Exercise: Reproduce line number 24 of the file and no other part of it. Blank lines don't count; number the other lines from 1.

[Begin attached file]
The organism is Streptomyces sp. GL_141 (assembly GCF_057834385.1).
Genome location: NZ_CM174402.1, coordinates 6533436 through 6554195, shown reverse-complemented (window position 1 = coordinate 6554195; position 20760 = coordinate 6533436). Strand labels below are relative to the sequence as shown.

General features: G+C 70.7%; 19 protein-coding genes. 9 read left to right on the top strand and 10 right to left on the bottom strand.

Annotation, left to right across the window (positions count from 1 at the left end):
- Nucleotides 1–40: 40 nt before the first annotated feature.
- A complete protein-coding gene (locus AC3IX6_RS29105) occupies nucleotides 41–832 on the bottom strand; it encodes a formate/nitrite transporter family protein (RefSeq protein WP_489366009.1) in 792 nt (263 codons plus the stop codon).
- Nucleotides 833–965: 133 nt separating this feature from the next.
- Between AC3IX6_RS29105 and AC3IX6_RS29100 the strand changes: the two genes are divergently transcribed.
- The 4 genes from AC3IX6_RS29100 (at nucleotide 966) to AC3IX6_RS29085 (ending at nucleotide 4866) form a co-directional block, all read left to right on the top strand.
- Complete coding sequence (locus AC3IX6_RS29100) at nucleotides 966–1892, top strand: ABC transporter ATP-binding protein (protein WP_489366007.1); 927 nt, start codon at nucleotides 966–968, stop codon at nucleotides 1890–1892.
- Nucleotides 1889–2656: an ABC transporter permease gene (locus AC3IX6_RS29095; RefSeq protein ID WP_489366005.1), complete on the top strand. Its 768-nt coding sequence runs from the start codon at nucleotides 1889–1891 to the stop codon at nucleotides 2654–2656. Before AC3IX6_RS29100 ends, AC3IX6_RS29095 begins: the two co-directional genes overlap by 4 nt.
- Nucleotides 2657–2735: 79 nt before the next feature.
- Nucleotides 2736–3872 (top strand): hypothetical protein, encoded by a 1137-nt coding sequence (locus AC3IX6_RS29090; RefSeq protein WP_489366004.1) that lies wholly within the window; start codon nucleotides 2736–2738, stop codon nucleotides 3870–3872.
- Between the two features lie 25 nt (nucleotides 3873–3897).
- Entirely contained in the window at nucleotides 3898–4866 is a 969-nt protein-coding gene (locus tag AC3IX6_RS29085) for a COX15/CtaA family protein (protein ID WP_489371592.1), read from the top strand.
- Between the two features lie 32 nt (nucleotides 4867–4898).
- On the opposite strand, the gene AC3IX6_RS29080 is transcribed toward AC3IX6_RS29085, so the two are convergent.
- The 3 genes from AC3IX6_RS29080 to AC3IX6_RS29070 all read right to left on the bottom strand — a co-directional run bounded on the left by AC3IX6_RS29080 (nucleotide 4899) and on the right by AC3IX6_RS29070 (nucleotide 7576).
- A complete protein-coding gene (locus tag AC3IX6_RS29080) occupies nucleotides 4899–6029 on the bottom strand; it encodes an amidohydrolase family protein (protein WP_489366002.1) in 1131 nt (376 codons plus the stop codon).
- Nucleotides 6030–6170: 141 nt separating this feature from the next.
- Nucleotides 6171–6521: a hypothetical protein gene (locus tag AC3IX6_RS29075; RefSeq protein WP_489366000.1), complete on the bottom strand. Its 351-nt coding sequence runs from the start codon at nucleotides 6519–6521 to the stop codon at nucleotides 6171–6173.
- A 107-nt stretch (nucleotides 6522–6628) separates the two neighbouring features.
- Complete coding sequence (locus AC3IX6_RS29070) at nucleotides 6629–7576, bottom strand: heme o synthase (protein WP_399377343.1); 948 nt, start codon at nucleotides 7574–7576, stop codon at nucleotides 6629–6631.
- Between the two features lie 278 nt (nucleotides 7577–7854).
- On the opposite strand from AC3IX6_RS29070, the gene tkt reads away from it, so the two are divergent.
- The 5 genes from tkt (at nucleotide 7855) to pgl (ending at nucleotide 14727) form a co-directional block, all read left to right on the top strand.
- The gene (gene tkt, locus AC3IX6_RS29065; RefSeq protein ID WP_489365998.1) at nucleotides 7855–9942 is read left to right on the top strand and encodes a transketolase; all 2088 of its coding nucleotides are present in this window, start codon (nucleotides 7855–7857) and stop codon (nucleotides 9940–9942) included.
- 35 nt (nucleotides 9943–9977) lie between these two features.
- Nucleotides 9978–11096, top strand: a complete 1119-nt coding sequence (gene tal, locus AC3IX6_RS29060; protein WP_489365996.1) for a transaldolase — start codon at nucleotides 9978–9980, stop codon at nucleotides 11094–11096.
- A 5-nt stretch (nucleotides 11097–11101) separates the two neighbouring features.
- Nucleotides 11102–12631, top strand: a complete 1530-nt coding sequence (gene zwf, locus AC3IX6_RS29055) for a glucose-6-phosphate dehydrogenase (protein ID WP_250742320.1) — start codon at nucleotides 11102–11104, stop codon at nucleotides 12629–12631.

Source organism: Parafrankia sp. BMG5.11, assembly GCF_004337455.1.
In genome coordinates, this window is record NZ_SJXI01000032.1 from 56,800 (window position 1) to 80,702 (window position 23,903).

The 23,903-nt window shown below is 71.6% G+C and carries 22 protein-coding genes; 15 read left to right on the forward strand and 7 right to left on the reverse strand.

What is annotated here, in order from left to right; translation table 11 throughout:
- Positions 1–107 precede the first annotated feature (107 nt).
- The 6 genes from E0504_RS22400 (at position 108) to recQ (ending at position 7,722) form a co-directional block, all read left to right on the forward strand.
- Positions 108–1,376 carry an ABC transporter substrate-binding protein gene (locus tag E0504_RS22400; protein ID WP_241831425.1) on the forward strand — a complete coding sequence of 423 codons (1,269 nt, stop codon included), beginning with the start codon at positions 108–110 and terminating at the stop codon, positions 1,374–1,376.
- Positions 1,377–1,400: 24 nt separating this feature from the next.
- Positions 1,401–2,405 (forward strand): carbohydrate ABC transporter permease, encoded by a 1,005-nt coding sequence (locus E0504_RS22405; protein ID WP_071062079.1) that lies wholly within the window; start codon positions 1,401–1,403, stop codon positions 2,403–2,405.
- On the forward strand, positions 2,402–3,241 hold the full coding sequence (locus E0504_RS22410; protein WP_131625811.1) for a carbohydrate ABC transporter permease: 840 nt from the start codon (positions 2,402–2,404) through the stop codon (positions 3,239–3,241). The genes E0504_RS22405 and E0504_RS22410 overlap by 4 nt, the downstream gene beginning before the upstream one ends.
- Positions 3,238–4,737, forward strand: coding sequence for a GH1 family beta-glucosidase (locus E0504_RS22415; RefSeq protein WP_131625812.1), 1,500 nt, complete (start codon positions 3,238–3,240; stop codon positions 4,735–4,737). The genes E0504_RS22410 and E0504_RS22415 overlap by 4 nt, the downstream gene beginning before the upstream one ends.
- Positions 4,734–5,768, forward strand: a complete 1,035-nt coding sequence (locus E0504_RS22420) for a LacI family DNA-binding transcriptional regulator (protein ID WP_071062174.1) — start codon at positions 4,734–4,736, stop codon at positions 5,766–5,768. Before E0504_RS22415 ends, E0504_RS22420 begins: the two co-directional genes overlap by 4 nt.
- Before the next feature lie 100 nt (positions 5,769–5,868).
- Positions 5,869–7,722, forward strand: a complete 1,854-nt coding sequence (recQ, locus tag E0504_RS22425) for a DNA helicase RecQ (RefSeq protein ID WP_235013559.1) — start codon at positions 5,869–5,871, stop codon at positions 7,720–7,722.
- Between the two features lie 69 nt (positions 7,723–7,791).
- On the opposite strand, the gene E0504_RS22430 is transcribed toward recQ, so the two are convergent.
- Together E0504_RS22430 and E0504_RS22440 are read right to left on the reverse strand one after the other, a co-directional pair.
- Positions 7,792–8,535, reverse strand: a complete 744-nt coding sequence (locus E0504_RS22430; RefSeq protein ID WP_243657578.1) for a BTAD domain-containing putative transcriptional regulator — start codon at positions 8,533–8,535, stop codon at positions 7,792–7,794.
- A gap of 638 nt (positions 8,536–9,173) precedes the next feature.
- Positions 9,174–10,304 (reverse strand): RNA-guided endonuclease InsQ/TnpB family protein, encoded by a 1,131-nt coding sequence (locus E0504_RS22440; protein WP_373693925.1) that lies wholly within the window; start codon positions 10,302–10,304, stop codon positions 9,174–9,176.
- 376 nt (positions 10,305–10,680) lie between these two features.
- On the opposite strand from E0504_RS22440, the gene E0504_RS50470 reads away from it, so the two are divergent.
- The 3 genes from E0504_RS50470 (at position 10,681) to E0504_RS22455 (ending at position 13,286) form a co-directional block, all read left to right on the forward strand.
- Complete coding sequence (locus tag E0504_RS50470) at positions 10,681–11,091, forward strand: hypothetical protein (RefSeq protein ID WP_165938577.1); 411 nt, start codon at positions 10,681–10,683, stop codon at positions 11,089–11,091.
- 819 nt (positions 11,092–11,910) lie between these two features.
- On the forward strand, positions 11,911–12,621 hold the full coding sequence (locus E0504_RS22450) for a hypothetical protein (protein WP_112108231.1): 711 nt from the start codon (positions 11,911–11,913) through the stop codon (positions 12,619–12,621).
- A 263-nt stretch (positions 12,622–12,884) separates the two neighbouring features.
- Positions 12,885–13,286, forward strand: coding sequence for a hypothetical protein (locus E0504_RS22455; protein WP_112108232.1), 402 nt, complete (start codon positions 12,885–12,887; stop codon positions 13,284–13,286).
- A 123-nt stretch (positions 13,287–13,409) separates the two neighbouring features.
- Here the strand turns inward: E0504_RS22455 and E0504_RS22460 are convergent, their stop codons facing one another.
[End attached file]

- Between the two features lie 278 nt (nucleotides 7577–7854).